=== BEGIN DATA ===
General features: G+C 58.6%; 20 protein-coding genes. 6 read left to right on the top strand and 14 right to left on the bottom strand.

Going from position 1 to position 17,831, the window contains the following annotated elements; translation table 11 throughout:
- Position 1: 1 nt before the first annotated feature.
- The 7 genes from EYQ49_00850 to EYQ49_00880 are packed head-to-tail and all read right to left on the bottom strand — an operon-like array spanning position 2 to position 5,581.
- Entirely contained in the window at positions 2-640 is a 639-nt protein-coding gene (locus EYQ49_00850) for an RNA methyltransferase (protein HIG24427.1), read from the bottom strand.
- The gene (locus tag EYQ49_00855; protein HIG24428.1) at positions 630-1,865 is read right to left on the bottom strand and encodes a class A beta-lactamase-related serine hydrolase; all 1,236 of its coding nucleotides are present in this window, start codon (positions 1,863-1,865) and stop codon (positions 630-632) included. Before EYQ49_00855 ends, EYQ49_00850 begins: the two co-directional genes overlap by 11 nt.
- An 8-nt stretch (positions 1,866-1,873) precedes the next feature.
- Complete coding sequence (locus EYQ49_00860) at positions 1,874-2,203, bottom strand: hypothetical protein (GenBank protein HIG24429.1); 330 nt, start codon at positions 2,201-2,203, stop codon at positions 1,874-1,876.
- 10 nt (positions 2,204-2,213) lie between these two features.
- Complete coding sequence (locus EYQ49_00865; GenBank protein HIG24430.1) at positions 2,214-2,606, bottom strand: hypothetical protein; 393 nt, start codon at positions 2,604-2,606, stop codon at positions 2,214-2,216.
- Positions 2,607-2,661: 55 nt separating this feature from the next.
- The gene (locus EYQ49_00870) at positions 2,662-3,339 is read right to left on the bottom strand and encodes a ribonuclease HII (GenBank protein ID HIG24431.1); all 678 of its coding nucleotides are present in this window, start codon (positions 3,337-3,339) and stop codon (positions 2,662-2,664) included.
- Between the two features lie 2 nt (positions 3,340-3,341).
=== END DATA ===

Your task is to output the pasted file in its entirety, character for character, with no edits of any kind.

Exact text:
General features: G+C 58.6%; 20 protein-coding genes. 6 read left to right on the top strand and 14 right to left on the bottom strand.

Going from position 1 to position 17,831, the window contains the following annotated elements; translation table 11 throughout:
- Position 1: 1 nt before the first annotated feature.
- The 7 genes from EYQ49_00850 to EYQ49_00880 are packed head-to-tail and all read right to left on the bottom strand — an operon-like array spanning position 2 to position 5,581.
- Entirely contained in the window at positions 2-640 is a 639-nt protein-coding gene (locus EYQ49_00850) for an RNA methyltransferase (protein HIG24427.1), read from the bottom strand.
- The gene (locus tag EYQ49_00855; protein HIG24428.1) at positions 630-1,865 is read right to left on the bottom strand and encodes a class A beta-lactamase-related serine hydrolase; all 1,236 of its coding nucleotides are present in this window, start codon (positions 1,863-1,865) and stop codon (positions 630-632) included. Before EYQ49_00855 ends, EYQ49_00850 begins: the two co-directional genes overlap by 11 nt.
- An 8-nt stretch (positions 1,866-1,873) precedes the next feature.
- Complete coding sequence (locus EYQ49_00860) at positions 1,874-2,203, bottom strand: hypothetical protein (GenBank protein HIG24429.1); 330 nt, start codon at positions 2,201-2,203, stop codon at positions 1,874-1,876.
- 10 nt (positions 2,204-2,213) lie between these two features.
- Complete coding sequence (locus EYQ49_00865; GenBank protein HIG24430.1) at positions 2,214-2,606, bottom strand: hypothetical protein; 393 nt, start codon at positions 2,604-2,606, stop codon at positions 2,214-2,216.
- Positions 2,607-2,661: 55 nt separating this feature from the next.
- The gene (locus EYQ49_00870) at positions 2,662-3,339 is read right to left on the bottom strand and encodes a ribonuclease HII (GenBank protein ID HIG24431.1); all 678 of its coding nucleotides are present in this window, start codon (positions 3,337-3,339) and stop codon (positions 2,662-2,664) included.
- Between the two features lie 2 nt (positions 3,340-3,341).